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  • Writer's pictureAndy Hind

Previous Leadership Blog - Questioning

An essential leadership skill

One of the essential competencies of a successful leader is their ability to ask the right question...in the right situation...and then to listen. Questions that promote thinking, challenge assumptions and guide colleagues to a deeper level of thought and reflection.

Leaders today need to revisit this overlooked skills of asking rich questions.

Leaders sometimes assume that people look to them for answers — bold assertions that build people’s confidence in their competence. But in reality, that kind of approach erodes trust, especially at a time when so much is manifestly uncertain. Today's leaders should ask powerful and inspiring questions, convey that they don’t have the answers, and solicit others’ help to find them. When a leader is prepared to express vulnerability and asking for help it is a strong signal to others that they are trusting, and are more likely to be trusted in return. In fact, if a leader can learn to ask questions well, it can help them to connect with those they lead. Thinking together can put you on the path to solving intractable problems and sparking innovative thinking.



As leaders, we sometimes feel that our role is to direct, decide, declare and demonstrate. Yes, leaders are often called upon to take action, to make a decision, to delegate, to exhibit knowledge and to command. However, while leaders understandably focus on all these things, sometimes the single most important thing a leader can do is ask the right question and actually listen to the answer.

Leaders do a lot of talking. Sometimes they do all the talking. Sometimes people talk because they like the sound of their own voice, or think they know it all. Arrogance is not leadership. Sometimes though, leaders do too much talking because they think it is expected of them. After all, they are in charge. After all, people are looking to them to point the way. After all, they need to prove that they deserve their position of leadership and are capable. In other words, frequently leaders talk too much because they think they have something to prove.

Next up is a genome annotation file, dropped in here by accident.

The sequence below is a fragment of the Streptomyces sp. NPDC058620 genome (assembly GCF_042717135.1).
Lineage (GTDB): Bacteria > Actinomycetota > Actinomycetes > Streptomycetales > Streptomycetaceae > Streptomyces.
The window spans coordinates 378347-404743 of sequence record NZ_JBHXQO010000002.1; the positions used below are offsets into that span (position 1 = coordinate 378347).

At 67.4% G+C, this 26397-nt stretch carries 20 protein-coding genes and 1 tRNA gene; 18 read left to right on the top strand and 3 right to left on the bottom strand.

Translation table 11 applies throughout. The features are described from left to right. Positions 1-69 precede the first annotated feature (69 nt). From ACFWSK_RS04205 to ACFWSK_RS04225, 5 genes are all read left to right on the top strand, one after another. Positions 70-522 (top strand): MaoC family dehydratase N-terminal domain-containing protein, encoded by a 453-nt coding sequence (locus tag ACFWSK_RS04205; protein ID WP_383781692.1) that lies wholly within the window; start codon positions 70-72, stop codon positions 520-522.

When leaders do too much of the talking, the directing, the deciding, the declaring and the demonstrating, the people around them become dependent on the leader to carry most of the load. This isn’t good for an organisation over the long- term, because capability atrophies and potential is squandered. It can lead to the creation of a culture of dependency

When leaders do too much of the talking, their own leadership suffers. Over time, people tell the leader what they want to hear, not what they need to know. Over time, a leader stops learning. Over time, a leader becomes disconnected.

Questions are powerful. The right question, asked at the right time, in the right tone, with the right motivation, can reveal real problems and new possibilities. Genuine interest and careful attention to a question’s answers can help build an organisation’s capability and confidence, and forge a stronger connection to the leader.

A simple question for any leader to start any professional discussion: “What do you think is most important for me to know?” In the more difficult conversations..a pause and a simple request: “What can you share with me that will help me to understand?” In situations where the leader might think that someone may be headed in the wrong direction, a probing question that facilitates a shared understanding of possible consequences. “What would be our next steps?” “How do you think our colleagues would respond?”

The best questions are open-ended and can lead in many directions. The best questions cannot be answered with a simple yes or no, but require thought and elaboration. The best questions are asked not to demonstrate expertise or express an opinion, but to seek genuine understanding. The best questions provoke the necessary conversations and facilitate agreement.

When a leader asks a real question and listens to a revealing answer, they must be willing to respond to what they’ve learned. Maybe that’s why too many people conclude it’s easier to do most of the talking. But that’s not leadership.


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